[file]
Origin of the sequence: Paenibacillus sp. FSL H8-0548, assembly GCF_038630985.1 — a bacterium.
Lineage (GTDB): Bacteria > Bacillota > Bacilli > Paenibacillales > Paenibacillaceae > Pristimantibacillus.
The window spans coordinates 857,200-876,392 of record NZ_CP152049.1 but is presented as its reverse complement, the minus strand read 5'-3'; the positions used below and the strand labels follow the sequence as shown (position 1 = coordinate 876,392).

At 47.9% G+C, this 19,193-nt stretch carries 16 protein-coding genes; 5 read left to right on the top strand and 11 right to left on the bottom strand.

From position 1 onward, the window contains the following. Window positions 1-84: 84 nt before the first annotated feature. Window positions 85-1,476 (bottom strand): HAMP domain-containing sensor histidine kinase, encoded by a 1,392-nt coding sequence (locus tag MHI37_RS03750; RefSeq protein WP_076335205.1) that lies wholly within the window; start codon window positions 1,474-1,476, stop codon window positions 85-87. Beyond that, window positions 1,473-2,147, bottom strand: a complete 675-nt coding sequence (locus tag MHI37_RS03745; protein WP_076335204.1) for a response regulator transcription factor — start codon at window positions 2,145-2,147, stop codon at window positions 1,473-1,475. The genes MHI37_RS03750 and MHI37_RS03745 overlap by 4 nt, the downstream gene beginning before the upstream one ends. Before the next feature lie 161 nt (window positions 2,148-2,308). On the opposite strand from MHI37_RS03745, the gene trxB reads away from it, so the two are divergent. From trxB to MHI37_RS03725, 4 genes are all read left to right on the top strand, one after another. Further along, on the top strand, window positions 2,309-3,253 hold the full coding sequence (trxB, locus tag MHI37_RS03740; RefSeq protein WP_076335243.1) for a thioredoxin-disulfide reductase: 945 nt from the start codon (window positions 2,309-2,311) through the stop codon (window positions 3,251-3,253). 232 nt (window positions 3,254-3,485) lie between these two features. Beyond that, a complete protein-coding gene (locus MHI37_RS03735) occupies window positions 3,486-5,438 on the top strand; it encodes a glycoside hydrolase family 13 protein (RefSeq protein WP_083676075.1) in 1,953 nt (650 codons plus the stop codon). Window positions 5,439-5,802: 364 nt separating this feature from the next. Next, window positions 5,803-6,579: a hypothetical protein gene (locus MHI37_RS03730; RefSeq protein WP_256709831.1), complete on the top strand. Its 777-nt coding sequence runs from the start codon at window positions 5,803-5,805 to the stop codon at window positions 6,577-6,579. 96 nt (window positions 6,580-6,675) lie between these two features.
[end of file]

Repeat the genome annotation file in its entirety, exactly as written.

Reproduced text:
Origin of the sequence: Paenibacillus sp. FSL H8-0548, assembly GCF_038630985.1 — a bacterium.
Lineage (GTDB): Bacteria > Bacillota > Bacilli > Paenibacillales > Paenibacillaceae > Pristimantibacillus.
The window spans coordinates 857,200-876,392 of record NZ_CP152049.1 but is presented as its reverse complement, the minus strand read 5'-3'; the positions used below and the strand labels follow the sequence as shown (position 1 = coordinate 876,392).

At 47.9% G+C, this 19,193-nt stretch carries 16 protein-coding genes; 5 read left to right on the top strand and 11 right to left on the bottom strand.

From position 1 onward, the window contains the following. Window positions 1-84: 84 nt before the first annotated feature. Window positions 85-1,476 (bottom strand): HAMP domain-containing sensor histidine kinase, encoded by a 1,392-nt coding sequence (locus tag MHI37_RS03750; RefSeq protein WP_076335205.1) that lies wholly within the window; start codon window positions 1,474-1,476, stop codon window positions 85-87. Beyond that, window positions 1,473-2,147, bottom strand: a complete 675-nt coding sequence (locus tag MHI37_RS03745; protein WP_076335204.1) for a response regulator transcription factor — start codon at window positions 2,145-2,147, stop codon at window positions 1,473-1,475. The genes MHI37_RS03750 and MHI37_RS03745 overlap by 4 nt, the downstream gene beginning before the upstream one ends. Before the next feature lie 161 nt (window positions 2,148-2,308). On the opposite strand from MHI37_RS03745, the gene trxB reads away from it, so the two are divergent. From trxB to MHI37_RS03725, 4 genes are all read left to right on the top strand, one after another. Further along, on the top strand, window positions 2,309-3,253 hold the full coding sequence (trxB, locus tag MHI37_RS03740; RefSeq protein WP_076335243.1) for a thioredoxin-disulfide reductase: 945 nt from the start codon (window positions 2,309-2,311) through the stop codon (window positions 3,251-3,253). 232 nt (window positions 3,254-3,485) lie between these two features. Beyond that, a complete protein-coding gene (locus MHI37_RS03735) occupies window positions 3,486-5,438 on the top strand; it encodes a glycoside hydrolase family 13 protein (RefSeq protein WP_083676075.1) in 1,953 nt (650 codons plus the stop codon). Window positions 5,439-5,802: 364 nt separating this feature from the next. Next, window positions 5,803-6,579: a hypothetical protein gene (locus MHI37_RS03730; RefSeq protein WP_256709831.1), complete on the top strand. Its 777-nt coding sequence runs from the start codon at window positions 5,803-5,805 to the stop codon at window positions 6,577-6,579. 96 nt (window positions 6,580-6,675) lie between these two features.